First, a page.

SAN FRANCISCO. (Oct. 9, 2015) – Anti-golf zealots have ended their most recent lawsuit at historic Sharp Park Golf Course, filing a Request for Dismissal in San Mateo Superior Court in the matter of Wild Equity Institute vs. California Coastal Commission, et al, No. 534243.
The dismissal comes two months after San Mateo Judge George A. Miram denied a motion for preliminary injunction to halt work on the Sharp Park Pump House Project, a habitat restoration and flood control project at the golf course, which the Coastal Commission approved in April, 2015.
In his August 20 Order denying preliminary injunction, Judge Miram found that plaintiff Wild Equity Institute failed to show that it would likely prevail at trial, and also failed to show that it would suffer greater injury from denial of preliminary injunction than the Coastal Commission, City and County of San Francisco, and public golfers would suffer if the motion were granted.
Sharp Park is owned by San Francisco, but located 10 miles south of the city in the San Mateo County beach town of Pacifica, CA. It was built in the classic Scottish seaside links style by Hall of Fame architect Alister MacKenzie, and opened in 1932. The popular course is recognized as an historic resource under the California Environmental Quality Act by San Francisco, designated an historic site in the Pacifica General Plan, and as a “nationally-significant threatened cultural landscape” by the Washington D.C.-based Cultural Landscape Foundation. Golfweek magazine lists Sharp Park among the 50 greatest municipal golf courses in America.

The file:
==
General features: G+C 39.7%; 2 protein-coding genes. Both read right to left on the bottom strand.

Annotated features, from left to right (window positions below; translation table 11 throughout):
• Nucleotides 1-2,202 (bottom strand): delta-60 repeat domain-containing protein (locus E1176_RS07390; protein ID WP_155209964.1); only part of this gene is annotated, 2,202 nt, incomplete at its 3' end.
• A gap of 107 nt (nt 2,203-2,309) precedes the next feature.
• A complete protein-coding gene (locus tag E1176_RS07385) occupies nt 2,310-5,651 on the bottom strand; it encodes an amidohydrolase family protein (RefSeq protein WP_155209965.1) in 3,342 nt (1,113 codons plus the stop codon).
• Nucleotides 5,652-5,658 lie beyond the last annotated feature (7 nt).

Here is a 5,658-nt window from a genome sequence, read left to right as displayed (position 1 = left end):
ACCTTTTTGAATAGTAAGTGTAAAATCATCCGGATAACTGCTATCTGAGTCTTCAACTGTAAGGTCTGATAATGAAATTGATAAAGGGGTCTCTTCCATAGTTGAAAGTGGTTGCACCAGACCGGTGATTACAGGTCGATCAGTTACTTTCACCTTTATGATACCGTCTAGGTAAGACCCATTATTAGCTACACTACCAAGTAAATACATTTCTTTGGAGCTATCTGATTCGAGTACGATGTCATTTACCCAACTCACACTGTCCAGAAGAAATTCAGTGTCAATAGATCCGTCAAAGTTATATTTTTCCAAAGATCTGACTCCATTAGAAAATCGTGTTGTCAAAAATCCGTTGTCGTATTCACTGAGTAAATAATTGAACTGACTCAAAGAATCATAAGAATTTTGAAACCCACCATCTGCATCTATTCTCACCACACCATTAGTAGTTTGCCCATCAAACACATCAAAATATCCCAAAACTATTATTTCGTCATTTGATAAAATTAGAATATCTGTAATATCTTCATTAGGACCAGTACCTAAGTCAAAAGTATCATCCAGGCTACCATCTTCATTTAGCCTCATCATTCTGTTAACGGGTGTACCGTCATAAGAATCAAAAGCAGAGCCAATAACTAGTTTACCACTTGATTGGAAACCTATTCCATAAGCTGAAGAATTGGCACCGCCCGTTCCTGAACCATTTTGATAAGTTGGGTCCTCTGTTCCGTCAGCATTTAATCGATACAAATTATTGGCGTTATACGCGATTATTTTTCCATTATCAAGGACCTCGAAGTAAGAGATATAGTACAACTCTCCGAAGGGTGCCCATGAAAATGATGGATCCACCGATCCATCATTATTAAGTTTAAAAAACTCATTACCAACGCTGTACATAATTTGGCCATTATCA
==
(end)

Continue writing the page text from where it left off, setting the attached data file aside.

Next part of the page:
This is the fourth time in recent years that eco-litigant organizations have failed in their legal challenges to golf operations at Sharp Park. The United States District Court, Northern District of California in 2012, and the Ninth U.S. Circuit Court of Appeals and San Francisco Superior Court in 2015 all dismissed prior law suits. Lawyers at San Francisco-based Morrison & Foerster have represented the Intervener San Francisco Public Golf Alliance, on a pro bono basis, in all the lawsuits. For the first time in a long time, there are no active lawsuits pending against Sharp Park from anti-golf organizations.
Course infrastructure improvements and habitat recovery are underway at Sharp Park
Work on the Pump House Project, a permit issued to San Francisco by the Coastal Commission in April, began in June 2015, and is scheduled to be completed by the end of October 2015. The Coastal Commission’s approval of coordinated golf restoration and habitat recovery work is only the most recent in a long line of local, state, and federal governmental and administrative agency actions between 2009 and the present day rejecting anti-golf attacks on Sharp Park Golf Course.
Habitat recovery work still remains to be done at Sharp Park, along with renovation of the historic golf course itself. Plans for that work are currently undergoing environmental review in the San Francisco Planning Department. In coordination with San Francisco and San Mateo County, the non-profit San Francisco Public golf Alliance and the Alister MacKenzie Foundation stand ready to support this effort.
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